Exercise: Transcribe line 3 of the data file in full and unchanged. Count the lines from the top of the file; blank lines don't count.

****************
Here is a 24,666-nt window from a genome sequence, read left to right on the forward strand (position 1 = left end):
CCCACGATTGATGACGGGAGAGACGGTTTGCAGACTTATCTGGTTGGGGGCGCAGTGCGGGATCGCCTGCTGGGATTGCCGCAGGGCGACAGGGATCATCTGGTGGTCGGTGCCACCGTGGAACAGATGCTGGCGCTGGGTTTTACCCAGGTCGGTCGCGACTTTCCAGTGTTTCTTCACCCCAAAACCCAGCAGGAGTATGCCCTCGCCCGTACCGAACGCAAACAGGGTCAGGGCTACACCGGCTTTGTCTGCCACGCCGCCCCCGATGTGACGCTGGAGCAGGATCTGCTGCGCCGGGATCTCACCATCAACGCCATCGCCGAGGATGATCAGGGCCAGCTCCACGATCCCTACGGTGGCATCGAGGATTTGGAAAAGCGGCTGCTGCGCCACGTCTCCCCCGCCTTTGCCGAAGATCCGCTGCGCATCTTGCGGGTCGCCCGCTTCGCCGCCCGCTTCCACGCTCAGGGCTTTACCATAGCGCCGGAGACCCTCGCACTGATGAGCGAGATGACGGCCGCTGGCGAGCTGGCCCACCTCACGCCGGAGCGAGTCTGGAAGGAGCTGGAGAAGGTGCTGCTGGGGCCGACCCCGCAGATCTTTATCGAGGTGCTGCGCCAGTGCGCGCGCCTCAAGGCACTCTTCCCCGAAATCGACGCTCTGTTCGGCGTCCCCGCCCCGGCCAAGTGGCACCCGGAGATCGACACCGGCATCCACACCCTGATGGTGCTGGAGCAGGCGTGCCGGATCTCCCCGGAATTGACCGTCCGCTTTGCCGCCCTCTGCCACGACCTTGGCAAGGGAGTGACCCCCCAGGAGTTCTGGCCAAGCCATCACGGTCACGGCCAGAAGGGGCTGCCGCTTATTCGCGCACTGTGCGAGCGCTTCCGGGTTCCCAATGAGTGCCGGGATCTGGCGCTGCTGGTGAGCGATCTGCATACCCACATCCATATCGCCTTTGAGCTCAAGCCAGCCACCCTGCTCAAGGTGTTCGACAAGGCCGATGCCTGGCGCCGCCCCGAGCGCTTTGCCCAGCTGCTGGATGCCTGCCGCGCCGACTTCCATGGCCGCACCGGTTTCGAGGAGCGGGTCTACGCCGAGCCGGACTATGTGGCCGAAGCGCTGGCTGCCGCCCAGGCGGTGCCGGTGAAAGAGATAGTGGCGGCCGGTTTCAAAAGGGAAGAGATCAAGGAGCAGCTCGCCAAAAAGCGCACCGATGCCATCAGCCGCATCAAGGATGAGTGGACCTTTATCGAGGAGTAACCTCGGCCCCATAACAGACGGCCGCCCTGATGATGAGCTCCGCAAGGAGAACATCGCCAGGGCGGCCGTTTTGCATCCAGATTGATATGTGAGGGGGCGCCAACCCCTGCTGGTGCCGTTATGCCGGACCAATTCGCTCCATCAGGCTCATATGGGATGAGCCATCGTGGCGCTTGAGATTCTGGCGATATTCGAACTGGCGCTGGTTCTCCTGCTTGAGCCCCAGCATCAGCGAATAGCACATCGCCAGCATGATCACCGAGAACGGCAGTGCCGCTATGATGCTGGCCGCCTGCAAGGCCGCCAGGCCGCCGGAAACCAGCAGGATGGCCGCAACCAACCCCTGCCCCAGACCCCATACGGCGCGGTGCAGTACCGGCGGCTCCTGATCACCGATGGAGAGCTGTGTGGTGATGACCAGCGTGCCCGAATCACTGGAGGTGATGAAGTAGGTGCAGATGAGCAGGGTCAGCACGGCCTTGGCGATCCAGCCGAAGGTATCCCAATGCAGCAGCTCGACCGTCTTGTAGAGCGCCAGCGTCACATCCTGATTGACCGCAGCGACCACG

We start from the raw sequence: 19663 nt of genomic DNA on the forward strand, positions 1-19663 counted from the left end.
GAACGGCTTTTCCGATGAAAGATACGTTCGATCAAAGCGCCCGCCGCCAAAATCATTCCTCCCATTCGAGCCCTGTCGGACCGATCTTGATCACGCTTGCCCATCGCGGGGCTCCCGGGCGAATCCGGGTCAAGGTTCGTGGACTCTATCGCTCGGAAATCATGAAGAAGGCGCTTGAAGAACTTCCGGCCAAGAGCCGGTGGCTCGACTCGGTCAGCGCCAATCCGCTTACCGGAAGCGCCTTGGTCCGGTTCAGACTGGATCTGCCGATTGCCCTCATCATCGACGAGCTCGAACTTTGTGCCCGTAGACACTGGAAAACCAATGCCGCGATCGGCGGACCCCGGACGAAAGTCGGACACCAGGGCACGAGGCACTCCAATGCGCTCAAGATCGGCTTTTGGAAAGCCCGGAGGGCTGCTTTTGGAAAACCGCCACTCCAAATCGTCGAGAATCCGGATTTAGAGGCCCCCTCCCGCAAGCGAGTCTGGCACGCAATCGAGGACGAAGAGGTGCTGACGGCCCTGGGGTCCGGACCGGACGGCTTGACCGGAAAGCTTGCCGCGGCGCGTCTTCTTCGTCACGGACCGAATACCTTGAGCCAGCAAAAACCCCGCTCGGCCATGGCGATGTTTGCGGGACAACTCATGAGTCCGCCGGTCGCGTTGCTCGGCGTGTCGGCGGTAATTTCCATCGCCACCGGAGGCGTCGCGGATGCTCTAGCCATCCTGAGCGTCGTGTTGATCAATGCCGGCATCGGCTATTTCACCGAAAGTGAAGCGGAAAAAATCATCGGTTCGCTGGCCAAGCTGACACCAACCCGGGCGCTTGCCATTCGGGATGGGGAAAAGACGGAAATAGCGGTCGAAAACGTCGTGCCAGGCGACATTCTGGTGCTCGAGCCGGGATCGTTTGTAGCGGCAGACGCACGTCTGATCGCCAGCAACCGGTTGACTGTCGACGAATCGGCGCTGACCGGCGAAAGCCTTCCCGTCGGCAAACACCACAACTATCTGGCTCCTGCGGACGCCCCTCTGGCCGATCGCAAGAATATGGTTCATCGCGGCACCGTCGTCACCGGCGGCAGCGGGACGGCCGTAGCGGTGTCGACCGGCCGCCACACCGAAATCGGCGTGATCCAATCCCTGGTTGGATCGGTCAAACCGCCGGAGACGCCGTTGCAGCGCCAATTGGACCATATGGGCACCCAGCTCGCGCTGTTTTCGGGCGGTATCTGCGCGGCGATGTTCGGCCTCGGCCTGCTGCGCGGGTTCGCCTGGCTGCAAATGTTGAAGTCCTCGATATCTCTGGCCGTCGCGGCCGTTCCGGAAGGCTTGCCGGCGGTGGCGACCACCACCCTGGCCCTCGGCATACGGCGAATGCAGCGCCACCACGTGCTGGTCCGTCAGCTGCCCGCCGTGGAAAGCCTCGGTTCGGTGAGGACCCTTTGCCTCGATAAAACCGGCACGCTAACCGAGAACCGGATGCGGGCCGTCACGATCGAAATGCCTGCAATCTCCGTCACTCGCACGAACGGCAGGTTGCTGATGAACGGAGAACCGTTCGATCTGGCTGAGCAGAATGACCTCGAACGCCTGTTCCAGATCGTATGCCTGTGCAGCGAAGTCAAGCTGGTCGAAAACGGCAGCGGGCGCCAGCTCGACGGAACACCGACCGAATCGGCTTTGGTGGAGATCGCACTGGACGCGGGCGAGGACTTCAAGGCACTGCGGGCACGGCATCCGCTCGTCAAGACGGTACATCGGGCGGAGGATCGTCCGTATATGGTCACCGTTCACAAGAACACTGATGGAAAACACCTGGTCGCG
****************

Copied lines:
We start from the raw sequence: 19663 nt of genomic DNA on the forward strand, positions 1-19663 counted from the left end.